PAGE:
OKLAHOMA CITY – Oklahoma voters were satisfied overall with the outcome of the Presidential and the U.S. Senate elections that were held earlier this month, according to a post election survey conducted by SoonerPoll.com.
The telephone poll of 500 statewide likely voters commissioned by Fox25 in Oklahoma City and KSWO Channel 7 in Lawton was conducted Monday to Wednesday of this week. The margin of error was 4.4%.
A full 92% of Republican voters in Oklahoma were satisfied with the outcome of the presidential race, with just under half of all Democrats satisfied. Among those Democrat voters, 81% of conservative voters were satisfied while an almost equal amount of liberal Democrat voters were unsatisfied.
‘Moral issues’ ranked as the number one issue (nearly 40%) among Oklahoma voters when going to the polls earlier this month. While Democrats, Independents and Republicans all picked ‘moral issues’ as their number one issue, liberal voters chose the ‘economy/jobs’ as their number one issue.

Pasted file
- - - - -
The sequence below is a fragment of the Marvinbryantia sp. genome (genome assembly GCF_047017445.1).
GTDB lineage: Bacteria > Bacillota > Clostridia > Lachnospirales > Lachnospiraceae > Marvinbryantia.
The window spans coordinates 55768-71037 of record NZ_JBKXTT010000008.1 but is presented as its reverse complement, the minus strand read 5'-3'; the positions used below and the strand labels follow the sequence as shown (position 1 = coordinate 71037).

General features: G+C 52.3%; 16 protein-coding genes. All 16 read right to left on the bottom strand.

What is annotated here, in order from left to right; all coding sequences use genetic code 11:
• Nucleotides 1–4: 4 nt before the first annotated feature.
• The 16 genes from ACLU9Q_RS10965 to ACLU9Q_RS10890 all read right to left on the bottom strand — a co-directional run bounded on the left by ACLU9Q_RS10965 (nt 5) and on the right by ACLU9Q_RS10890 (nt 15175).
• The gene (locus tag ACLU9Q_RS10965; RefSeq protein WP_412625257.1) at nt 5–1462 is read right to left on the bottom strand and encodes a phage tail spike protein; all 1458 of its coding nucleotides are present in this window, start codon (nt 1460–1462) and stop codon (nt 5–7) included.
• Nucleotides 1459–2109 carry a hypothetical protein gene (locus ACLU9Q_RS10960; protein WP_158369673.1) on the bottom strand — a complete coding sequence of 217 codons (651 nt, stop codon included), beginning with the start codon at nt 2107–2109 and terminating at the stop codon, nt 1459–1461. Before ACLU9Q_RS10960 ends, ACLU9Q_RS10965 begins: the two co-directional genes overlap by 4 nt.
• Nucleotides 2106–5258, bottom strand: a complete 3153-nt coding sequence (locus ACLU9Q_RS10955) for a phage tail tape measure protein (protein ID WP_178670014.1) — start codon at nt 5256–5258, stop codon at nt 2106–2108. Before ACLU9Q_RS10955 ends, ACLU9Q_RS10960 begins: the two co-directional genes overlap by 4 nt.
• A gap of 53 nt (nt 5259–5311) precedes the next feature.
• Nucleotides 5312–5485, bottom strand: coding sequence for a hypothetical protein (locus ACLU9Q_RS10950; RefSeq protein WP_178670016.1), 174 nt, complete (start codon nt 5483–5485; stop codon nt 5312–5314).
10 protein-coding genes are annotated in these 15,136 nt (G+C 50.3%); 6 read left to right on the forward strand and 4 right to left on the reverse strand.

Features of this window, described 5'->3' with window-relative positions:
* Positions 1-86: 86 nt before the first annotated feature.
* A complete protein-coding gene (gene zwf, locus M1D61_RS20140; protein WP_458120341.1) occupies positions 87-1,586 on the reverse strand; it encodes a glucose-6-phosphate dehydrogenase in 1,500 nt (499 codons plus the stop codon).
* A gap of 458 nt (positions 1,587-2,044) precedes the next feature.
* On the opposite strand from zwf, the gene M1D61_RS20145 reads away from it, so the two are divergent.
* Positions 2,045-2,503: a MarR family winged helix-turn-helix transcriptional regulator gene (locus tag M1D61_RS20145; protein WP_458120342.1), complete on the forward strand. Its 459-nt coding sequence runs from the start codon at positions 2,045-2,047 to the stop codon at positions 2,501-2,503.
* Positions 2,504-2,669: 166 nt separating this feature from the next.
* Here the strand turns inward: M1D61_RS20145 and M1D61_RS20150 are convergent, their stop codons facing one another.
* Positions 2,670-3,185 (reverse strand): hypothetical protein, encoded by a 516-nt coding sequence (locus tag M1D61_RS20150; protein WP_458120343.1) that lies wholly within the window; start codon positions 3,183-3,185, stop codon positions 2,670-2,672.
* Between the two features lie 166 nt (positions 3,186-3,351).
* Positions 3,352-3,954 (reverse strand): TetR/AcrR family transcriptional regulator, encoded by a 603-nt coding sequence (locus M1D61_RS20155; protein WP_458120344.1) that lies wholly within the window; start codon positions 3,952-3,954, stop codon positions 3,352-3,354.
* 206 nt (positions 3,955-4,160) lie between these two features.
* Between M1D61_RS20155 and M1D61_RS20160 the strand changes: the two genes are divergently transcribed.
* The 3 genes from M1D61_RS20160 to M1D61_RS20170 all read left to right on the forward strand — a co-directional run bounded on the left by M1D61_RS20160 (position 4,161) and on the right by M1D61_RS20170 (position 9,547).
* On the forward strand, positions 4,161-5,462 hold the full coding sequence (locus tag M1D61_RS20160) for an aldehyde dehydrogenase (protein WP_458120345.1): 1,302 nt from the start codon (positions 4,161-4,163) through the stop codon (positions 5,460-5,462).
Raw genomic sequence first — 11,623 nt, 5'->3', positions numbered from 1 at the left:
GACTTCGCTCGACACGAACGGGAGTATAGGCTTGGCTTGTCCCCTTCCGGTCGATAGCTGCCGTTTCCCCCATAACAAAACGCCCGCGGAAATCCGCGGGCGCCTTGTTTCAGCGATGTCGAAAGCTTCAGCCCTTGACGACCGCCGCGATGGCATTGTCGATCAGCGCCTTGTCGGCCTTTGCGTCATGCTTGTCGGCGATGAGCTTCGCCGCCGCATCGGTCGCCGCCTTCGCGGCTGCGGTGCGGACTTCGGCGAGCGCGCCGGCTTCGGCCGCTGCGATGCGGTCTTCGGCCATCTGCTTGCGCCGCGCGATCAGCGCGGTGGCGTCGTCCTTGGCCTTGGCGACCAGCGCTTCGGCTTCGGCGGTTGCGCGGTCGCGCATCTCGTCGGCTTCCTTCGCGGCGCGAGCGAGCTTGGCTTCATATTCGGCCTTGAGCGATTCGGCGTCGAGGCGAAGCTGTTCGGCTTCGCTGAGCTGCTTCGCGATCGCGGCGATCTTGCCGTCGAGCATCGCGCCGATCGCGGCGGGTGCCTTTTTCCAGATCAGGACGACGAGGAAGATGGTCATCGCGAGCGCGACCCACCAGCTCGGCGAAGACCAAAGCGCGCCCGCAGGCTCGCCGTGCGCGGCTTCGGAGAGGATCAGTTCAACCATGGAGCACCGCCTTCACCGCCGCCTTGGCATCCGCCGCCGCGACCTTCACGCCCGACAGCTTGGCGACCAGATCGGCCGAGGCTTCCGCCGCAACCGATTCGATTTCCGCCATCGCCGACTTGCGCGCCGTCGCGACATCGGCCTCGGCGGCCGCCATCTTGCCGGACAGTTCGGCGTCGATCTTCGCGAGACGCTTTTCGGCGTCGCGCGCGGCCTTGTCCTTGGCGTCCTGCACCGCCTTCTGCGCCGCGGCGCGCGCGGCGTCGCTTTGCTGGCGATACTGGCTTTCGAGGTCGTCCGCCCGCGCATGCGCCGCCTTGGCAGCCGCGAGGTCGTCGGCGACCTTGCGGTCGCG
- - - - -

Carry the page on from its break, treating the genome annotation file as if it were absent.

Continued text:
While Oklahoma has been trending toward Republicans, the change in control over the State House still shows divide between the two parties. Of Republican voters, 90% were happy with the shift of power, although 56% of Democrat voters were unhappy with the change. African-American voters, who are pre-dominantly Democrat voters, were the unhappiest at 82%.
As far the presidential and senatorial debates, slightly more voters found them to be unhelpful. Women voters were slightly more likely to find the debates helpful than male voters.
Television was the top choice among voters when it comes to getting news about the elections, and all voters felt the press was fair in the way it covered both senate candidates, although Oklahomans felt the press was slightly fairer to Brad Carson (63%) than Tom Coburn (57%).
Most voters felt the wording on the ballot for the state questions was more helpful than unhelpful, 58% to 38%. However, more Oklahomans felt the news media was even helpful when it came to informing them on the state questions, 62% to 33%.
While not on the ballot this year, Governor Brad Henry (D), Lt. Governor Mary Fallin (R) and Senior U.S. Senator Jim Inhofe all received high marks from Oklahomans above 60%. Attorney General Drew Edmondson was just above 50%.